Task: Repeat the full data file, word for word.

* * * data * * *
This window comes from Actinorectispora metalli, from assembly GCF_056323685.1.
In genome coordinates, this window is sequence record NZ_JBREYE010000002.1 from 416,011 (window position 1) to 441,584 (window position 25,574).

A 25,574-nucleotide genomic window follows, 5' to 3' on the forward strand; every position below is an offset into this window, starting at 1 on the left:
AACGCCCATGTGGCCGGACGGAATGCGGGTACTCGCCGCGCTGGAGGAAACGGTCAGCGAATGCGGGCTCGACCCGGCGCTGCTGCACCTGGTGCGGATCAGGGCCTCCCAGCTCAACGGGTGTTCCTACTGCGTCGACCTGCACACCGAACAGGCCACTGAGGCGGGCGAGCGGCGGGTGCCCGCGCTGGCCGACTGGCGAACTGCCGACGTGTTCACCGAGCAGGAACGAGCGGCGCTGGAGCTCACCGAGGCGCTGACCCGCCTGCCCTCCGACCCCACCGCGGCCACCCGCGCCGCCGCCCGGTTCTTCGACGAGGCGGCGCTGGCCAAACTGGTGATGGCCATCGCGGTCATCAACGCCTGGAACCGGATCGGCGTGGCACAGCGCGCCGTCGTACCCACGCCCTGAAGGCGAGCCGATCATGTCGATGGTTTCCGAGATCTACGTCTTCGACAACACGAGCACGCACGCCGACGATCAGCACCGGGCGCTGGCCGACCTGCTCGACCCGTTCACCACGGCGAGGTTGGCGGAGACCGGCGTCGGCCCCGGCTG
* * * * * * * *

This window comes from Actinorectispora metalli, from assembly GCF_056323685.1.
In genome coordinates, this window is sequence record NZ_JBREYE010000002.1 from 416,011 (window position 1) to 441,584 (window position 25,574).

A 25,574-nucleotide genomic window follows, 5' to 3' on the forward strand; every position below is an offset into this window, starting at 1 on the left:
AACGCCCATGTGGCCGGACGGAATGCGGGTACTCGCCGCGCTGGAGGAAACGGTCAGCGAATGCGGGCTCGACCCGGCGCTGCTGCACCTGGTGCGGATCAGGGCCTCCCAGCTCAACGGGTGTTCCTACTGCGTCGACCTGCACACCGAACAGGCCACTGAGGCGGGCGAGCGGCGGGTGCCCGCGCTGGCCGACTGGCGAACTGCCGACGTGTTCACCGAGCAGGAACGAGCGGCGCTGGAGCTCACCGAGGCGCTGACCCGCCTGCCCTCCGACCCCACCGCGGCCACCCGCGCCGCCGCCCGGTTCTTCGACGAGGCGGCGCTGGCCAAACTGGTGATGGCCATCGCGGTCATCAACGCCTGGAACCGGATCGGCGTGGCACAGCGCGCCGTCGTACCCACGCCCTGAAGGCGAGCCGATCATGTCGATGGTTTCCGAGATCTACGTCTTCGACAACACGAGCACGCACGCCGACGATCAGCACCGGGCGCTGGCCGACCTGCTCGACCCGTTCACCACGGCGAGGTTGGCGGAGACCGGCGTCGGCCCCGGCTG